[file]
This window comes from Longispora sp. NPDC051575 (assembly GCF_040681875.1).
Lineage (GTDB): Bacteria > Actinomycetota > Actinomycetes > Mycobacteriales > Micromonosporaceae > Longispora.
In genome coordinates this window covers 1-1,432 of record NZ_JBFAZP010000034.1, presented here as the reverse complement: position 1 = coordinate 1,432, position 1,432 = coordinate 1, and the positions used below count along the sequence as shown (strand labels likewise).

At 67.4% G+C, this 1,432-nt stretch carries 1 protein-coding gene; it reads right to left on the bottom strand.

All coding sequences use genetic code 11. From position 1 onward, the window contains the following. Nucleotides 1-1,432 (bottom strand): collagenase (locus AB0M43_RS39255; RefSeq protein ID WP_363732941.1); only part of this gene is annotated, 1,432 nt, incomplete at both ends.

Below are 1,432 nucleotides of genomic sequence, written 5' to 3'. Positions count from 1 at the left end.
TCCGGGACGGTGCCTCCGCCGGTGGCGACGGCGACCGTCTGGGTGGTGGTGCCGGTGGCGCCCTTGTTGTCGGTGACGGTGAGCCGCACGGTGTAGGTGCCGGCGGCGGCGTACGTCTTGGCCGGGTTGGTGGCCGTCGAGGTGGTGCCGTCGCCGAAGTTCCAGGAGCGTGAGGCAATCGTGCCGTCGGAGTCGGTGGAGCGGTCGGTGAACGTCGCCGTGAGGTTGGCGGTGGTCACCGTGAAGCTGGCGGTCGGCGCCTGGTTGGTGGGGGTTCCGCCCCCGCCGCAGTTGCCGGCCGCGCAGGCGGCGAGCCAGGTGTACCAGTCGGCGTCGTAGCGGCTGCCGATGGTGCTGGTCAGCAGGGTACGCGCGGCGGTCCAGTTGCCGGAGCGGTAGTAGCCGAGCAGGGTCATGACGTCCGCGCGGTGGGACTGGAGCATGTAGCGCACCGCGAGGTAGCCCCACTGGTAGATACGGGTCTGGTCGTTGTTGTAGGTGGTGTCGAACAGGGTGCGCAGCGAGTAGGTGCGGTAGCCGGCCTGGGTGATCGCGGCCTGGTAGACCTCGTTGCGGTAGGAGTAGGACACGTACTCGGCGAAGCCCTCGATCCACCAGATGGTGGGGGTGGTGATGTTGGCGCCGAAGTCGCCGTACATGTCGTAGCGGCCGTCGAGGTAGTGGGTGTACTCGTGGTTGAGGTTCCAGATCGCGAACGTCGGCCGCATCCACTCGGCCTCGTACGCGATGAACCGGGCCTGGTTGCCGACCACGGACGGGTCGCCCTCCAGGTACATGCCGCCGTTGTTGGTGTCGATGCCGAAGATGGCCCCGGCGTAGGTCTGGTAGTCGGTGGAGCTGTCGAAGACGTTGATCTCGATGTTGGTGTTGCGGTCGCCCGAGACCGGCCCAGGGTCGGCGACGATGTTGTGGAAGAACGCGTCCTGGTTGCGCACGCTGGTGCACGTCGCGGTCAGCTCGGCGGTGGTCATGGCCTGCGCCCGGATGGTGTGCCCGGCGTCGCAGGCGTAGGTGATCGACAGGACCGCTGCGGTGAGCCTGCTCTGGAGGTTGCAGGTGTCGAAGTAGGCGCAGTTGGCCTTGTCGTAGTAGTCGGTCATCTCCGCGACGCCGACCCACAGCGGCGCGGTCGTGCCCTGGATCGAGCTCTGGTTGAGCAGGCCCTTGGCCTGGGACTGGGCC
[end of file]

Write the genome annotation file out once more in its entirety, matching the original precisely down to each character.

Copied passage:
This window comes from Longispora sp. NPDC051575 (assembly GCF_040681875.1).
Lineage (GTDB): Bacteria > Actinomycetota > Actinomycetes > Mycobacteriales > Micromonosporaceae > Longispora.
In genome coordinates this window covers 1-1,432 of record NZ_JBFAZP010000034.1, presented here as the reverse complement: position 1 = coordinate 1,432, position 1,432 = coordinate 1, and the positions used below count along the sequence as shown (strand labels likewise).

At 67.4% G+C, this 1,432-nt stretch carries 1 protein-coding gene; it reads right to left on the bottom strand.

All coding sequences use genetic code 11. From position 1 onward, the window contains the following. Nucleotides 1-1,432 (bottom strand): collagenase (locus AB0M43_RS39255; RefSeq protein ID WP_363732941.1); only part of this gene is annotated, 1,432 nt, incomplete at both ends.

Below are 1,432 nucleotides of genomic sequence, written 5' to 3'. Positions count from 1 at the left end.
TCCGGGACGGTGCCTCCGCCGGTGGCGACGGCGACCGTCTGGGTGGTGGTGCCGGTGGCGCCCTTGTTGTCGGTGACGGTGAGCCGCACGGTGTAGGTGCCGGCGGCGGCGTACGTCTTGGCCGGGTTGGTGGCCGTCGAGGTGGTGCCGTCGCCGAAGTTCCAGGAGCGTGAGGCAATCGTGCCGTCGGAGTCGGTGGAGCGGTCGGTGAACGTCGCCGTGAGGTTGGCGGTGGTCACCGTGAAGCTGGCGGTCGGCGCCTGGTTGGTGGGGGTTCCGCCCCCGCCGCAGTTGCCGGCCGCGCAGGCGGCGAGCCAGGTGTACCAGTCGGCGTCGTAGCGGCTGCCGATGGTGCTGGTCAGCAGGGTACGCGCGGCGGTCCAGTTGCCGGAGCGGTAGTAGCCGAGCAGGGTCATGACGTCCGCGCGGTGGGACTGGAGCATGTAGCGCACCGCGAGGTAGCCCCACTGGTAGATACGGGTCTGGTCGTTGTTGTAGGTGGTGTCGAACAGGGTGCGCAGCGAGTAGGTGCGGTAGCCGGCCTGGGTGATCGCGGCCTGGTAGACCTCGTTGCGGTAGGAGTAGGACACGTACTCGGCGAAGCCCTCGATCCACCAGATGGTGGGGGTGGTGATGTTGGCGCCGAAGTCGCCGTACATGTCGTAGCGGCCGTCGAGGTAGTGGGTGTACTCGTGGTTGAGGTTCCAGATCGCGAACGTCGGCCGCATCCACTCGGCCTCGTACGCGATGAACCGGGCCTGGTTGCCGACCACGGACGGGTCGCCCTCCAGGTACATGCCGCCGTTGTTGGTGTCGATGCCGAAGATGGCCCCGGCGTAGGTCTGGTAGTCGGTGGAGCTGTCGAAGACGTTGATCTCGATGTTGGTGTTGCGGTCGCCCGAGACCGGCCCAGGGTCGGCGACGATGTTGTGGAAGAACGCGTCCTGGTTGCGCACGCTGGTGCACGTCGCGGTCAGCTCGGCGGTGGTCATGGCCTGCGCCCGGATGGTGTGCCCGGCGTCGCAGGCGTAGGTGATCGACAGGACCGCTGCGGTGAGCCTGCTCTGGAGGTTGCAGGTGTCGAAGTAGGCGCAGTTGGCCTTGTCGTAGTAGTCGGTCATCTCCGCGACGCCGACCCACAGCGGCGCGGTCGTGCCCTGGATCGAGCTCTGGTTGAGCAGGCCCTTGGCCTGGGACTGGGCC